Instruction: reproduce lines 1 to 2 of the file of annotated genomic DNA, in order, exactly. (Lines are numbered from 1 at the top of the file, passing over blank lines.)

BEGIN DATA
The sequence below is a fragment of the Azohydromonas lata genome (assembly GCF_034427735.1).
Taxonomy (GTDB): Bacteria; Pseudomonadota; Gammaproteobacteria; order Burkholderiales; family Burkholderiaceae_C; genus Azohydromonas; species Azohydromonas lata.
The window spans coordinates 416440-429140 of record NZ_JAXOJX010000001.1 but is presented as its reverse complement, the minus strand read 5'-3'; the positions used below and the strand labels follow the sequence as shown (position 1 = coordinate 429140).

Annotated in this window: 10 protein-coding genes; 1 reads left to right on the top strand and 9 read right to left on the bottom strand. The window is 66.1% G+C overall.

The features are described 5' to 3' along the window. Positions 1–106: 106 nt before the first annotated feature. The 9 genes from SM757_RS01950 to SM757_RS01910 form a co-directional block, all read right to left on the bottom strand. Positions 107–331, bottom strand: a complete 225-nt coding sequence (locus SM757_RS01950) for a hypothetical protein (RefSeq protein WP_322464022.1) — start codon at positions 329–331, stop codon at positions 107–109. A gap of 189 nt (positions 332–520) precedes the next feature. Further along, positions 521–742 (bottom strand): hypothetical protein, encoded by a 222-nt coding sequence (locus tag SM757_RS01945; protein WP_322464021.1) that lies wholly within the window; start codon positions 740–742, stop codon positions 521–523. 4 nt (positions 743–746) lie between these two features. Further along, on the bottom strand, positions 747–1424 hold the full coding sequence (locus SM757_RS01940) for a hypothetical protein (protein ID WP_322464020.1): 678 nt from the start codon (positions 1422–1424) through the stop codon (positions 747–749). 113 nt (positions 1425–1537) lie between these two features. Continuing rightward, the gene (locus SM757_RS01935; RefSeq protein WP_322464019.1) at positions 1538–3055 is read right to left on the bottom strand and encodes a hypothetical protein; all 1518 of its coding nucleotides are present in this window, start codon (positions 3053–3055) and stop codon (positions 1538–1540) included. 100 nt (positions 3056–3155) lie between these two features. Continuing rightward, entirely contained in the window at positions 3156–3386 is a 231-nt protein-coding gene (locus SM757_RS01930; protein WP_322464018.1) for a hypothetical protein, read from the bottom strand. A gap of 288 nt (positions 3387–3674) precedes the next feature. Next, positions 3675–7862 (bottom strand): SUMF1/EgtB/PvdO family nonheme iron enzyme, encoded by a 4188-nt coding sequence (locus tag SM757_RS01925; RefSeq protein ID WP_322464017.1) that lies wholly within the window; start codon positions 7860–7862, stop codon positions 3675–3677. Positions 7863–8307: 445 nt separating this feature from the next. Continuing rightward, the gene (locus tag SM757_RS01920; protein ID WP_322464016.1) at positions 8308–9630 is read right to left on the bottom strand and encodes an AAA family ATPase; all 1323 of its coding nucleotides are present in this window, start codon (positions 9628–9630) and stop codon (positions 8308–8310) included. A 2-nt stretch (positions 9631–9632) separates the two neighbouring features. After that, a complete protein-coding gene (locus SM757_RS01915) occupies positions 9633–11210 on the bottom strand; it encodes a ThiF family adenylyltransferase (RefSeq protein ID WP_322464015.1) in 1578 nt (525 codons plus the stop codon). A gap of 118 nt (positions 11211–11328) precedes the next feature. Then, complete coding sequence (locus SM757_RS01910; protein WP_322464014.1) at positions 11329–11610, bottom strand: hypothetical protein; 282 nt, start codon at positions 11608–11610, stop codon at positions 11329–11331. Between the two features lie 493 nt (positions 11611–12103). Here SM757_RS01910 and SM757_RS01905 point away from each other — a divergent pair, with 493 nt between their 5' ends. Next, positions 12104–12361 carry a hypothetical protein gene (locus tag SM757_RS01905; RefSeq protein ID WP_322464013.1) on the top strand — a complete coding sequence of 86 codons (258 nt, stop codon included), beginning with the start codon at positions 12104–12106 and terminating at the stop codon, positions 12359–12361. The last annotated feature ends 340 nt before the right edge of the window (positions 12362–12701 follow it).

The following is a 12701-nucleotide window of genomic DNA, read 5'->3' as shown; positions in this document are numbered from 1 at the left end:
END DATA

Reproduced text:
The sequence below is a fragment of the Azohydromonas lata genome (assembly GCF_034427735.1).
Taxonomy (GTDB): Bacteria; Pseudomonadota; Gammaproteobacteria; order Burkholderiales; family Burkholderiaceae_C; genus Azohydromonas; species Azohydromonas lata.